Hot Vit Lon, the Balut
Vietnamese Hot Vit Lon, the Philippine Balut
No matter what part of the world you come from, if you travel much in Vietnam, you are going to encounter food that is unusual, strange, maybe even immoral, or just plain weird. Of course “strange” depends upon your point of view. The fiercely omnivorous Vietnamese find nothing strange in eating insects, algea, offal or fish bladders. They’ll feast on the flesh of dogs, they’ll eat a crocodile, or a dish of cock’s testicles. They’ll kill a venomous snake before your eyes, cut out his still beating heart and feed it to you with a cup of the serpent’s blood to wash it down, and say it increases your potency. They’ll sell you Python flesh at $12 per pound. They’ll slay a monkey and then barbeque your late cousin at your tableside. In Saigon the menu at the Hương Rừng restaurant reads in part:
Barbequed turtle dove $1.50
Grilled field mouse $0.80
Roasted toad $2.50
King Cobra done eight ways $26.00/Kg
Three flavored bat $5.00
Five flavored lizard $2.50
Johnie (sic) Walker Red Label $14.00/Bottle
To the Vietnamese there is nothing “strange” about anything that will sustain the body. To them a food is either wholsome or it isn’t; it’s nutritious or it isn’t; it tastes good or it doesn’t. And that’s all they worry about. They’ll try anything once. Even Kentucky Fried Chicken. But they might find you strange, Stranger.
As for myself, I’ll try anything once. And I’ll tell you my favorite. I was sitting at the bar in Hien and Bob’s pub on Hai Ba Trung Blvd one fine Saigon afternoon. Luckily Hien’s beer is the coldest in town, because the temp outside hovered at around 90 degrees F with humidity to match. It’s air conditioned and dimly lit here, a respite from the heat and glaring light outdoors. The lovely Miss Yu, dressed in Ao Dai, sat primly behind the bar, about to have a snack.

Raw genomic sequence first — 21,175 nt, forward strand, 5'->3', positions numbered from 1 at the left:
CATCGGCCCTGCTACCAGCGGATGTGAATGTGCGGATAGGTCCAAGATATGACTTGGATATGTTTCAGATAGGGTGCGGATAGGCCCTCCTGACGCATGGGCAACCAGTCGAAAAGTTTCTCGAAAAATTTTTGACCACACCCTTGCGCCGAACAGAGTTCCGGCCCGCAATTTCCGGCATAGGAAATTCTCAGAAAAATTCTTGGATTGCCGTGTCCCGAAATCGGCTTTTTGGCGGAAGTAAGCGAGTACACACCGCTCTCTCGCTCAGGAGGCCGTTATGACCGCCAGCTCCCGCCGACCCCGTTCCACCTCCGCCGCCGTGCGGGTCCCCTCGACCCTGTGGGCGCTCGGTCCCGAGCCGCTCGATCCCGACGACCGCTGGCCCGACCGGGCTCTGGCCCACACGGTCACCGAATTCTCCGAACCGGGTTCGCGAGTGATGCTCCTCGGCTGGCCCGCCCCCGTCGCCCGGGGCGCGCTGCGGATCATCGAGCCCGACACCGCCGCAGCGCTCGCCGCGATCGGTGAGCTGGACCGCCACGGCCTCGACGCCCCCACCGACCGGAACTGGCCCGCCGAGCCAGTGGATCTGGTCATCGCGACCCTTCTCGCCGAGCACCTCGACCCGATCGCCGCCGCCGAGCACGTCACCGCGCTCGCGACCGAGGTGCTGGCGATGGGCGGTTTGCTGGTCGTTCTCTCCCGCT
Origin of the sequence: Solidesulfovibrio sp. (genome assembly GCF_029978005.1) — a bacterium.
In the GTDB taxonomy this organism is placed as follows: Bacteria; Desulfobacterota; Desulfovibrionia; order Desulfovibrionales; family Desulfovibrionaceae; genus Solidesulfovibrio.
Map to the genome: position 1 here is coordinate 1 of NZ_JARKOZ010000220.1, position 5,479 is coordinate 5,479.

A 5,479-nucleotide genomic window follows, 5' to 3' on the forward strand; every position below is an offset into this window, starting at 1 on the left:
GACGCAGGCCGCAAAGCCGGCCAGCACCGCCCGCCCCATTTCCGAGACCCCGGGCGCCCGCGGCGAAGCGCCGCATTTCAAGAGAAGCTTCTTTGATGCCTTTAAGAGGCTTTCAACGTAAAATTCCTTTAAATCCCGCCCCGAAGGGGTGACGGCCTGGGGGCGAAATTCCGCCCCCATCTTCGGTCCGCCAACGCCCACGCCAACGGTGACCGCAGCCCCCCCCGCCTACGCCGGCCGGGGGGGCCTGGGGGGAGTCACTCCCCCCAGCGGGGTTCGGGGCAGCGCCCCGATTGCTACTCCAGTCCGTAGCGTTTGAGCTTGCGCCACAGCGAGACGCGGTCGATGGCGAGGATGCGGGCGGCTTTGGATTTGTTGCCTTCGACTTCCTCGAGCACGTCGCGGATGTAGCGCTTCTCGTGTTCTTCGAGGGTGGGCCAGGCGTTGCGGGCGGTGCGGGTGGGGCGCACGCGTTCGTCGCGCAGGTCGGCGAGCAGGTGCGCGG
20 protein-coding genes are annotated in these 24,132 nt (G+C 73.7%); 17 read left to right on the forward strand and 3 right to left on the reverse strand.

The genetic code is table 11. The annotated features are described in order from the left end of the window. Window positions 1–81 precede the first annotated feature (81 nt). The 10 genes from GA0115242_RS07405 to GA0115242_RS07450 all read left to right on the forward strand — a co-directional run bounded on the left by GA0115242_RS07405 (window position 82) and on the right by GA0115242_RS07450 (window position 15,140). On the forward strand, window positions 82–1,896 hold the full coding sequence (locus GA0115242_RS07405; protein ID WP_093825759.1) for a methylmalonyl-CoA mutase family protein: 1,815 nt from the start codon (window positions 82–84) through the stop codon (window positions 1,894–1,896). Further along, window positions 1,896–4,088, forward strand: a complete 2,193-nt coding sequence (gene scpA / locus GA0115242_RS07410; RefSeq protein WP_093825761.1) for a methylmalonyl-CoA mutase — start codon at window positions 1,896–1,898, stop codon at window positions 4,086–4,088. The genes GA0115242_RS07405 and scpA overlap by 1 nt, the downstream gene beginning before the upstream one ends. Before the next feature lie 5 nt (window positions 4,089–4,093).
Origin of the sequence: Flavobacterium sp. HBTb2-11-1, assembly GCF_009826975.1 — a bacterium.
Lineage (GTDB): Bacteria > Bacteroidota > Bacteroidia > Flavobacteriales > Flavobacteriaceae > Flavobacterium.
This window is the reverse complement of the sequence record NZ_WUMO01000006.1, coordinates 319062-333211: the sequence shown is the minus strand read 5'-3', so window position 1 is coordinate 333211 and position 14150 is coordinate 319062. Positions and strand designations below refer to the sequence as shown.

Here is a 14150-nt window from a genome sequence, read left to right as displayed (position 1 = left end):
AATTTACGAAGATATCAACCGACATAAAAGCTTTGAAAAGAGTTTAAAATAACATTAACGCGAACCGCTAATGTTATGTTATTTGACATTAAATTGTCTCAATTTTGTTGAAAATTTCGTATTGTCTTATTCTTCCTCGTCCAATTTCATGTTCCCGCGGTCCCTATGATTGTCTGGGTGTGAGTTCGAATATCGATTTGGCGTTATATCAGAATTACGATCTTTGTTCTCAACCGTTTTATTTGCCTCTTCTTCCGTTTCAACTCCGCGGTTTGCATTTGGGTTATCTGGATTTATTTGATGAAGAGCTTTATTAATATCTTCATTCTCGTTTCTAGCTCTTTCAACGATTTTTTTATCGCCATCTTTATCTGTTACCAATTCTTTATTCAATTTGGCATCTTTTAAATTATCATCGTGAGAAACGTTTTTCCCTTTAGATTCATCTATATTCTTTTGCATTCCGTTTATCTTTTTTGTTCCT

I look in curiosity at what she holds in her hand. She places it in mine. It’s an egg. Still warm from cooking. By the size, shape and color I guess, “This is duck?”
“Oh, so you know about Hot Vit Lon,” Miss Yu says.
Lifting a spoon she cracked the egg around the narrow end. She lifted off the top. Some of the contents ran down the side of the shell. She held forth spoon and egg, and invited me to partake. Inside the shell is what one could accurately describe as a duck abortion: a fertilized egg allowed to incubate till some days before maturity. It is dropped into hot water when it is no longer an embryo, but not yet a fetus.
Miss Yu’s kind offering, called “hot vit lon” in Vietnam and “balut” in the Philippines, is a mass of blood vessels, suggestions of feathers, bones so nascent that they disintegrate at a touch, and a pudding like substance, neither egg nor meat, that, left alone, would have congealed into the bird’s musculature, brain, and organs. And it smells rather …. tempting. Like a duck confit, or ragout.
I declined the offer, knowing that she was simply being polite. She was hungry. I chose not to interfere. She thrust her spoon into the cavity, swirled it slightly to mix up the good bits. She drew it out full of tasty nourishment and brought it sensuously into her mouth. I was reminded of Brillat-Savarin’s assertion that “a pretty gastronome” prepared to feed is one of the most charming sights in the world. She ate it like peanut butter, or vegemite, or caviar. Smiling with delight. A small gob of little blood vessels clung to her lower lip. She licked it off, and smiled coyly. I agree with Brillat-Savarin.
I have had this dish before, in the Philippines where it is called bulut, and esteem it a tasty treat. It has almost all the vitamins and nutrients a human needs. It’s soft enough for a toothless babe. And is so digestable that if you have ulcers or other stomach complaints, this might be your perfect food. Try it. But take this advice, at least for the first time: close your eyes.